House votes to censure Adam Schiff for alleging Trump-Russia collusion in 2016.

The House Advances Motion to Censure Rep. Adam Schiff

The House on Wednesday took a significant step by advancing a motion to censure Rep. Adam Schiff (D-CA). This motion seeks to formally condemn the California lawmaker for his claims of collusion between Russia and the Trump campaign during the 2016 presidential election.

The vote, with a tally of 218-208 against tabling the motion, signifies a measure to condemn Schiff over allegations that he abused the trust of his constituents. He is accused of pushing claims that former President Donald Trump colluded with Russia to manipulate the 2016 election. This marks the second attempt by Republicans this month to censure Schiff, with the previous motion failing to secure the necessary majority votes.

Republicans Unite in Favor of the Motion

The measure advanced after receiving unanimous support from Republicans, overcoming previous objections from some party members who voted against the motion last week. The original bill language included a $16 million fine, which prompted 20 GOP lawmakers to object. However, Luna, the bill’s sponsor, later removed that provision, ensuring the votes needed to pass the resolution on Wednesday.

Luna filed the privileged motion on Tuesday, denouncing Schiff for his promotion of unproven allegations of Trump-Russia collusion. Schiff had relied on the discredited dossier compiled by British ex-spy Christopher Steele. These claims faced renewed scrutiny following the release of the Durham report earlier this year. The report concluded that the FBI had no proper basis for launching the Crossfire Hurricane investigation into Trump and Russia in 2016. It also revealed the significant role played by former Secretary of State Hillary Clinton’s campaign in pushing collusion claims to the media and the FBI.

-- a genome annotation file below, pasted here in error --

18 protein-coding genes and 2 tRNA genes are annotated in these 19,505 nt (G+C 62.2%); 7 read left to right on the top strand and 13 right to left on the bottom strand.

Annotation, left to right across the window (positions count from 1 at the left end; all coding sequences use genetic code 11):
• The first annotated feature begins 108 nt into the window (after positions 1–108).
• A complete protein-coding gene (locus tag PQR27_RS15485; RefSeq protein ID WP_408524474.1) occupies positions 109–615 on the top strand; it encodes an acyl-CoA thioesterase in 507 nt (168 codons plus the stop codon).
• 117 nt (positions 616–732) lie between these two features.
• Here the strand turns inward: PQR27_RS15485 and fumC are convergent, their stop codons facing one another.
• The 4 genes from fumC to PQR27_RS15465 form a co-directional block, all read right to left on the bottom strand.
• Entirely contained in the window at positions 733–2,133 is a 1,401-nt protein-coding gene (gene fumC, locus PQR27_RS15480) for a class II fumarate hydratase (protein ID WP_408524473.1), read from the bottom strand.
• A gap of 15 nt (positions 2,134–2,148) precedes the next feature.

Schiff has vehemently rejected the motion, dismissing it as a misuse of House resources. In response, he stated, “This is a badge of honor. They go after people that are effective. I expose the corruption of the former president. I led the first impeachment trial of the former president to the first bipartisan vote to remove a president.”

A censure vote, while symbolic and lacking real punishment, does not remove a lawmaker from office. However, it could have implications for Schiff’s political future as he seeks to replace the retiring Sen. Dianne Feinstein (D-CA) in the Senate. The motion will now proceed to a full vote before the House on Wednesday evening. If approved, it will be referred to the Ethics Committee for further investigation.

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